KEY POINTS

  • The ghastly toll being inflicted by COVID-19 might be a sign the pandemic is approaching its infection peak
  • At least three medical experts predict this peak will occur in about three weeks
  • Before reaching this peak, the U.S. will have to endure tens of thousands more casualties

Coronavirus COVID 19 USA Medical workers at Kaiser Permanente French Campus test a patient for the novel coronavirus, COVID-19, at a drive-thru testing facility in San Francisco, California on March 12, 2020. - Between 70 to 150 million people in the United States could eventually be infected with the novel coronavirus, according to a projection shared with Congress, a lawmaker said March 12, 2020. Photo: JOSH EDELSON/AFP via Getty Images With new confirmed COVID-19 cases in the United States now increasing by anywhere from 8,000 to 10,000 cases per day, the argument is being made the country might be approaching a peak in infection numbers.

That seems to be the professional opinion of Dr. Ira Longini, a professor and epidemiologist at the Center for Statistics and Quantitative Infectious Diseases at the University of Florida, who also advises the U.S. Centers for Disease Control and Prevention (CDC).

Based on complex mathematical models, Dr. Longini estimates the peak of deaths in America's COVID-19 pandemic will occur in about three weeks from now. He also forecasts "most of the damage will be done" in the weeks leading up to this infection peak.

"I would guess the U.S. will hit a peak in deaths in the next two to three weeks, as the doubling time seems to be about two to three days," said Dr. Longini. "Maybe a partial lifting of the shelter-in-place for those less vulnerable may make some sense in about three weeks. By then, much of the damage will have been done."

His estimate U.S. deaths might apex in less than a month will also mean the U.S. must endure a horrific outcome based on the experience of other countries. This terror will see a sudden and huge surge in deaths that will bring the already stretched and fragmented U.S. health system close to its breaking point.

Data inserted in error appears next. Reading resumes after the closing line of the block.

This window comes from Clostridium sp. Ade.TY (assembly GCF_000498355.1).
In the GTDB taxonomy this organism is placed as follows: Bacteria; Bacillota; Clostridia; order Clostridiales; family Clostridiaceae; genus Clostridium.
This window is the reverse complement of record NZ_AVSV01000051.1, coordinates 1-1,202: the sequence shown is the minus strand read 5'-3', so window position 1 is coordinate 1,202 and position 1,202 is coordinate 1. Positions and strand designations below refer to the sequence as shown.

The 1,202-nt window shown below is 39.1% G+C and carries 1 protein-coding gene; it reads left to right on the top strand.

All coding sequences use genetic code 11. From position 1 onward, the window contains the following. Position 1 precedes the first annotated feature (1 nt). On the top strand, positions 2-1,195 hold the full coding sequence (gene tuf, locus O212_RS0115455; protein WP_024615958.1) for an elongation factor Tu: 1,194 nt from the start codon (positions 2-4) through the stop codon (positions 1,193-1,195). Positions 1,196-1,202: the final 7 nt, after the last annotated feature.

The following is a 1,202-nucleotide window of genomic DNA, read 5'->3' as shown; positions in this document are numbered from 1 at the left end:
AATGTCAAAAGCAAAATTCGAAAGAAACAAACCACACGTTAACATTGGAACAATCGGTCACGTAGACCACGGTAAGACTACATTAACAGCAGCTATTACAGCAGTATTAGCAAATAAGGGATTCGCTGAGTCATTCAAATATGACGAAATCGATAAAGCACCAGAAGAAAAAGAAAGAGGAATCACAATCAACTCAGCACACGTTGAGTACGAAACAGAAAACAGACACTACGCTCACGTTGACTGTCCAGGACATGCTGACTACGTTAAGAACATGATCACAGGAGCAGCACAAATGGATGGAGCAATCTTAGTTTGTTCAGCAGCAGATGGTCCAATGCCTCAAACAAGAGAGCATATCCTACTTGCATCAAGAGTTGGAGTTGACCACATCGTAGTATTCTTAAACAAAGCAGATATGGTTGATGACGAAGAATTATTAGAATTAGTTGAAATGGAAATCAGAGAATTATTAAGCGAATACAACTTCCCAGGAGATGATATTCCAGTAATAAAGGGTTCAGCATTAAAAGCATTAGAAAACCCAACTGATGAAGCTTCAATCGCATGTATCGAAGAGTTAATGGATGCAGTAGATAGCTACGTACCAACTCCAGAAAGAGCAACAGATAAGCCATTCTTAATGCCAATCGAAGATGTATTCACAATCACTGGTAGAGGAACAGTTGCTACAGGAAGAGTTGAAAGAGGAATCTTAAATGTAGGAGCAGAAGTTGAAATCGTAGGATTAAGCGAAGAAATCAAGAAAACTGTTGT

Asked if there might be a "second wave," or the risk of a relapse when the virus returns in the following weeks, Dr. Longini said if the relapse was "limited, and we continued to protect the most vulnerable, that may be acceptable for now. Also, let's see what happens in the next two-three weeks. We can also keep an eye on China as they begin to relax restrictions there."

Dr. Longini's estimate is broadly similar to that of two other experts. Dr. William Schaffner, an infectious disease specialist at Vanderbilt University, said the peak might occur three weeks from now.

"My notions are harmonious in that I also anticipate ... (the next) three to six weeks will be critical here in the United States," said Dr. Schaffner told CNN. He believes it might take six weeks for the peak to be reached.

That's because the U.S. is a "very diverse country with a hotspot in New York right now and warm spots. The rest of the country is warming up. In the next three to six weeks, all those areas will start to surge or will have their curve depressed or blunted by the social distancing that's going on. The virus will tell us."

He said he's skeptical about president Donald Trump being able to lift restrictions on only part of the population.

"Asking a subset to remain sheltered in place, to remain in home, that's more difficult to do," he pointed out.

Dr. Arnold Monto, a professor of epidemiology at the University of Michigan School of Public Health, also agrees with Dr. Schaffner.

"I agree that by three weeks, we will have a better idea of what is going to happen going forward," according to Dr. Monto. "The outbreaks seem to be hitting different communities at different times and at different intensities, so it is hard to generalize However, I agree in general. And that is why action now in terms of social distancing is so important."